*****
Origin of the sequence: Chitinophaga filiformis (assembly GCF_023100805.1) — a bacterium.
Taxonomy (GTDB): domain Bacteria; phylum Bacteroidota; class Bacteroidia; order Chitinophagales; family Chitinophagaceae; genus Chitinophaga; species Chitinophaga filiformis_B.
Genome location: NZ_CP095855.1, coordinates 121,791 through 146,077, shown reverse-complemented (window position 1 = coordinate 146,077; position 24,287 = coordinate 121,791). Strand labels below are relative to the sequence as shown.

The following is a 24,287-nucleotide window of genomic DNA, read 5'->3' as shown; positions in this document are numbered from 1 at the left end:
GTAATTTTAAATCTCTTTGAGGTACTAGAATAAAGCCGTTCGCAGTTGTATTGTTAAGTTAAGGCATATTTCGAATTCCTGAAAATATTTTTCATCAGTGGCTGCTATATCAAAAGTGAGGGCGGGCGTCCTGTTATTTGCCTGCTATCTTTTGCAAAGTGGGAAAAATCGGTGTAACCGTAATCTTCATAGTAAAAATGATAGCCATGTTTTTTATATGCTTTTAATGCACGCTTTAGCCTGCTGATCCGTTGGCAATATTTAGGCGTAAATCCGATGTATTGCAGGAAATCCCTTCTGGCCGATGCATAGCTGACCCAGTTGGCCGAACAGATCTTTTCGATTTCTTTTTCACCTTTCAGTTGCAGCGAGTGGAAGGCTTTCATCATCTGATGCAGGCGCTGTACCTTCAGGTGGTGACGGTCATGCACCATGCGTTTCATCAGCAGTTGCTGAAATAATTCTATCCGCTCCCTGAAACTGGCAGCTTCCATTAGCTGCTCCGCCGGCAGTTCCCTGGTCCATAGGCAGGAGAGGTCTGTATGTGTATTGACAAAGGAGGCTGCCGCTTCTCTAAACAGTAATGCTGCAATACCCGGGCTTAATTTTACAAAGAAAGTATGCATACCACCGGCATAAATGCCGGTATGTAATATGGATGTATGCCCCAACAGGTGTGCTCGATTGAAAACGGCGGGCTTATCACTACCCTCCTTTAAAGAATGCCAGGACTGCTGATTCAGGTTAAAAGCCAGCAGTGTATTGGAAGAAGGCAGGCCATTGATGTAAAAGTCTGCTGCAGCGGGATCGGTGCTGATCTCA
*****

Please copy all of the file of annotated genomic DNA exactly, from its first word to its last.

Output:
Origin of the sequence: Chitinophaga filiformis (assembly GCF_023100805.1) — a bacterium.
Taxonomy (GTDB): domain Bacteria; phylum Bacteroidota; class Bacteroidia; order Chitinophagales; family Chitinophagaceae; genus Chitinophaga; species Chitinophaga filiformis_B.
Genome location: NZ_CP095855.1, coordinates 121,791 through 146,077, shown reverse-complemented (window position 1 = coordinate 146,077; position 24,287 = coordinate 121,791). Strand labels below are relative to the sequence as shown.

The following is a 24,287-nucleotide window of genomic DNA, read 5'->3' as shown; positions in this document are numbered from 1 at the left end:
GTAATTTTAAATCTCTTTGAGGTACTAGAATAAAGCCGTTCGCAGTTGTATTGTTAAGTTAAGGCATATTTCGAATTCCTGAAAATATTTTTCATCAGTGGCTGCTATATCAAAAGTGAGGGCGGGCGTCCTGTTATTTGCCTGCTATCTTTTGCAAAGTGGGAAAAATCGGTGTAACCGTAATCTTCATAGTAAAAATGATAGCCATGTTTTTTATATGCTTTTAATGCACGCTTTAGCCTGCTGATCCGTTGGCAATATTTAGGCGTAAATCCGATGTATTGCAGGAAATCCCTTCTGGCCGATGCATAGCTGACCCAGTTGGCCGAACAGATCTTTTCGATTTCTTTTTCACCTTTCAGTTGCAGCGAGTGGAAGGCTTTCATCATCTGATGCAGGCGCTGTACCTTCAGGTGGTGACGGTCATGCACCATGCGTTTCATCAGCAGTTGCTGAAATAATTCTATCCGCTCCCTGAAACTGGCAGCTTCCATTAGCTGCTCCGCCGGCAGTTCCCTGGTCCATAGGCAGGAGAGGTCTGTATGTGTATTGACAAAGGAGGCTGCCGCTTCTCTAAACAGTAATGCTGCAATACCCGGGCTTAATTTTACAAAGAAAGTATGCATACCACCGGCATAAATGCCGGTATGTAATATGGATGTATGCCCCAACAGGTGTGCTCGATTGAAAACGGCGGGCTTATCACTACCCTCCTTTAAAGAATGCCAGGACTGCTGATTCAGGTTAAAAGCCAGCAGTGTATTGGAAGAAGGCAGGCCATTGATGTAAAAGTCTGCTGCAGCGGGATCGGTGCTGATCTCA